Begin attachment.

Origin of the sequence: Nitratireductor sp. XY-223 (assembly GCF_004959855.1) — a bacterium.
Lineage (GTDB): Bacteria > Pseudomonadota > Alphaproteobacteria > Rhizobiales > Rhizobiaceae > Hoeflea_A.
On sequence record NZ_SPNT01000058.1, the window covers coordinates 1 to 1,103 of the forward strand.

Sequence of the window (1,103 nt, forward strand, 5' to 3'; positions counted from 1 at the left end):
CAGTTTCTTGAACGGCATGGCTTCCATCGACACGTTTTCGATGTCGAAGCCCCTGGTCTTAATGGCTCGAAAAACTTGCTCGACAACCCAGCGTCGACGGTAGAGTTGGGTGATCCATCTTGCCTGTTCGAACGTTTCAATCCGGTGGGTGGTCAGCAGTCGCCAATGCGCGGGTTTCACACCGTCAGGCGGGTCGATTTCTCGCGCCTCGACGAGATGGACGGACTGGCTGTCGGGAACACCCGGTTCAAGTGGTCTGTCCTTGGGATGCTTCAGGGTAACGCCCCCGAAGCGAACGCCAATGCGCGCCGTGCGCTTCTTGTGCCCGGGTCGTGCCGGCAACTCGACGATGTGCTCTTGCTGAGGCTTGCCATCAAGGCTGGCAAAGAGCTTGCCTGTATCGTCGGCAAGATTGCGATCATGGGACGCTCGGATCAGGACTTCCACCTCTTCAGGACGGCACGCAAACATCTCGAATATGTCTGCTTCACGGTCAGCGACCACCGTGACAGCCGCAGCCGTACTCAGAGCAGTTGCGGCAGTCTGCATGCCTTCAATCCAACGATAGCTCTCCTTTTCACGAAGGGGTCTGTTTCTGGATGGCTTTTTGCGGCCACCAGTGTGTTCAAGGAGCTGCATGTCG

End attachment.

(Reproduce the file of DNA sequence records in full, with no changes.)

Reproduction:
Origin of the sequence: Nitratireductor sp. XY-223 (assembly GCF_004959855.1) — a bacterium.
Lineage (GTDB): Bacteria > Pseudomonadota > Alphaproteobacteria > Rhizobiales > Rhizobiaceae > Hoeflea_A.
On sequence record NZ_SPNT01000058.1, the window covers coordinates 1 to 1,103 of the forward strand.

Sequence of the window (1,103 nt, forward strand, 5' to 3'; positions counted from 1 at the left end):
CAGTTTCTTGAACGGCATGGCTTCCATCGACACGTTTTCGATGTCGAAGCCCCTGGTCTTAATGGCTCGAAAAACTTGCTCGACAACCCAGCGTCGACGGTAGAGTTGGGTGATCCATCTTGCCTGTTCGAACGTTTCAATCCGGTGGGTGGTCAGCAGTCGCCAATGCGCGGGTTTCACACCGTCAGGCGGGTCGATTTCTCGCGCCTCGACGAGATGGACGGACTGGCTGTCGGGAACACCCGGTTCAAGTGGTCTGTCCTTGGGATGCTTCAGGGTAACGCCCCCGAAGCGAACGCCAATGCGCGCCGTGCGCTTCTTGTGCCCGGGTCGTGCCGGCAACTCGACGATGTGCTCTTGCTGAGGCTTGCCATCAAGGCTGGCAAAGAGCTTGCCTGTATCGTCGGCAAGATTGCGATCATGGGACGCTCGGATCAGGACTTCCACCTCTTCAGGACGGCACGCAAACATCTCGAATATGTCTGCTTCACGGTCAGCGACCACCGTGACAGCCGCAGCCGTACTCAGAGCAGTTGCGGCAGTCTGCATGCCTTCAATCCAACGATAGCTCTCCTTTTCACGAAGGGGTCTGTTTCTGGATGGCTTTTTGCGGCCACCAGTGTGTTCAAGGAGCTGCATGTCG